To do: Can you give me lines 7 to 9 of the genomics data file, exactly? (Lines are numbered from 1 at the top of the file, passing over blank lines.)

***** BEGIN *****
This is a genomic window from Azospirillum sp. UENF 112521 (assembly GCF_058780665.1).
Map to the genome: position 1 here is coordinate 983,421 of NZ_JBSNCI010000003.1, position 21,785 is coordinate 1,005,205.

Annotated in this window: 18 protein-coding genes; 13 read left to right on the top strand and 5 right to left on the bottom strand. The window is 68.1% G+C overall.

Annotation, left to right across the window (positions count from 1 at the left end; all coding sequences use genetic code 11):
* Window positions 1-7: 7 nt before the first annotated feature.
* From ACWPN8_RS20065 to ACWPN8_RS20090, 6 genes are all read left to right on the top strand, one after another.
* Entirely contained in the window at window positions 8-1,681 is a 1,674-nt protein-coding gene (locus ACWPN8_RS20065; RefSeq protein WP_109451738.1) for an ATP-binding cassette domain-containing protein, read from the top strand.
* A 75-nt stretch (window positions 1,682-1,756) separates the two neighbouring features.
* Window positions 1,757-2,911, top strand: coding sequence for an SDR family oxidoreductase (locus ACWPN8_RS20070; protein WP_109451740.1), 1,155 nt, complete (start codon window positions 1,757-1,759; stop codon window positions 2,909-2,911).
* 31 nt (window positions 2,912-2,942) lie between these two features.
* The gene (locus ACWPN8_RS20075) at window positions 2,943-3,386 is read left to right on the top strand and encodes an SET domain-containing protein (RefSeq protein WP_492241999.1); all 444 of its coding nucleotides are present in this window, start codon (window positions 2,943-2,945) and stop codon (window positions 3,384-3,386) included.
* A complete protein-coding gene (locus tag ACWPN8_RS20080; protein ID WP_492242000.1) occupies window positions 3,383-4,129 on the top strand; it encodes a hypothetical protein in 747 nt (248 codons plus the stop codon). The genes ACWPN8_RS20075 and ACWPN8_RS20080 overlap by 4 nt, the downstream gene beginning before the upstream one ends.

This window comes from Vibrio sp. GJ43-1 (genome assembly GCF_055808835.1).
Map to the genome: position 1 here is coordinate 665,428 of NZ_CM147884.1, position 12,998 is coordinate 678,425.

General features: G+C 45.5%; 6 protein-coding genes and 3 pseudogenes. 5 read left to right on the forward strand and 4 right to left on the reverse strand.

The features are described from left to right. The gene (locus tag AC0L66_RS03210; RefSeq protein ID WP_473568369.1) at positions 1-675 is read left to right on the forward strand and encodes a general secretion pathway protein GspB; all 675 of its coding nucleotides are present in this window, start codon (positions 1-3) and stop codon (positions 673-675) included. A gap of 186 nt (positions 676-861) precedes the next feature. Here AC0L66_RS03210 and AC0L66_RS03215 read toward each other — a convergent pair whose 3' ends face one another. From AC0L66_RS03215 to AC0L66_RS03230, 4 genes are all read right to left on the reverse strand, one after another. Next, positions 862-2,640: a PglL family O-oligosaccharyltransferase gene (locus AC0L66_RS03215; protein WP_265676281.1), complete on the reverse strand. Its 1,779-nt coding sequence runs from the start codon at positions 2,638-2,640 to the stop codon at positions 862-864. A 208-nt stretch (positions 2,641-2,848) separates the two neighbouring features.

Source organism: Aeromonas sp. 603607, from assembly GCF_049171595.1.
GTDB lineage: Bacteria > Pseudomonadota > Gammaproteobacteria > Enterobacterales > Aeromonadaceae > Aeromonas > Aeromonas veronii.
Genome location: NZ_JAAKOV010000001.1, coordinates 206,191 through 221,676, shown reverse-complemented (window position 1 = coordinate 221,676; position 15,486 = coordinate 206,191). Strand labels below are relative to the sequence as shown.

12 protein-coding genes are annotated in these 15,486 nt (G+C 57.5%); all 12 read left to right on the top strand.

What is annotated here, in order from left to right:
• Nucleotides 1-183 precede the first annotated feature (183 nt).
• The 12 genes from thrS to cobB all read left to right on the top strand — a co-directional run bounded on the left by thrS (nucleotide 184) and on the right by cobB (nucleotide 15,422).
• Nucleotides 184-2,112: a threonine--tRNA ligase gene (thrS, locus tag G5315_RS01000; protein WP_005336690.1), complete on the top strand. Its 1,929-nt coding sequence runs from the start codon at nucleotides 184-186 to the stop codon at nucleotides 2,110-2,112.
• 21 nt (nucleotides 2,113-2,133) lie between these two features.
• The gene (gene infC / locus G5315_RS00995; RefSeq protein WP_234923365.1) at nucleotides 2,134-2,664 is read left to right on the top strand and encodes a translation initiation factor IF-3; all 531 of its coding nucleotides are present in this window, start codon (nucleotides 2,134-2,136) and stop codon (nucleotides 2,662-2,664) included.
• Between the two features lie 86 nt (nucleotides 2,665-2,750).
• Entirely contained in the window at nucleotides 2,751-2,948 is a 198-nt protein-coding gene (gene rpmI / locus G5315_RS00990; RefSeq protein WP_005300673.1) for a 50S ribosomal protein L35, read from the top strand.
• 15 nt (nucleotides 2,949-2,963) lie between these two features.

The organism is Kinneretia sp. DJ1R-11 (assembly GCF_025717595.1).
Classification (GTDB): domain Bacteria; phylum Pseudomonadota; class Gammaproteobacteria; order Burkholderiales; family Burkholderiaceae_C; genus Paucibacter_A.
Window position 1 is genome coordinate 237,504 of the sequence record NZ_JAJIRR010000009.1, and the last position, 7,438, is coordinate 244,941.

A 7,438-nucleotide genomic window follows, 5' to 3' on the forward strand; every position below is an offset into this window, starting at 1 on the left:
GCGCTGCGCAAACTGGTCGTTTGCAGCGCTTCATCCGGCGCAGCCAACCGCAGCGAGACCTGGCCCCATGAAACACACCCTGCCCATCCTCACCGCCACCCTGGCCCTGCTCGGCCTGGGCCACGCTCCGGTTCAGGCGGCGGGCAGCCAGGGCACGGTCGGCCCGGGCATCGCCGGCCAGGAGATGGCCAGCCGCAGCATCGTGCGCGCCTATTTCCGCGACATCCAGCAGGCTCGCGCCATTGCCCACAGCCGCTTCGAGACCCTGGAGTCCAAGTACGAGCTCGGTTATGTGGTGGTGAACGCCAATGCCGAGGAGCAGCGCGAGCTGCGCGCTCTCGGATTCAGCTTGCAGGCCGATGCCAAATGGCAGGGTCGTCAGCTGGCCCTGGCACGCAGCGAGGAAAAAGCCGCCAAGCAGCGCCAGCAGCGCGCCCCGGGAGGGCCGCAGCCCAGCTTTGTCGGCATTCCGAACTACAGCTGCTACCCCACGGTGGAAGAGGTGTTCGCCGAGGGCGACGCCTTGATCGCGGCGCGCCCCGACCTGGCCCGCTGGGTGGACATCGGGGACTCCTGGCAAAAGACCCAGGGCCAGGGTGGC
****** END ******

* Entirely contained in the window at window positions 8-1,681 is a 1,674-nt protein-coding gene (locus ACWPN8_RS20065; RefSeq protein WP_109451738.1) for an ATP-binding cassette domain-containing protein, read from the top strand.
* A 75-nt stretch (window positions 1,682-1,756) separates the two neighbouring features.
* Window positions 1,757-2,911, top strand: coding sequence for an SDR family oxidoreductase (locus ACWPN8_RS20070; protein WP_109451740.1), 1,155 nt, complete (start codon window positions 1,757-1,759; stop codon window positions 2,909-2,911).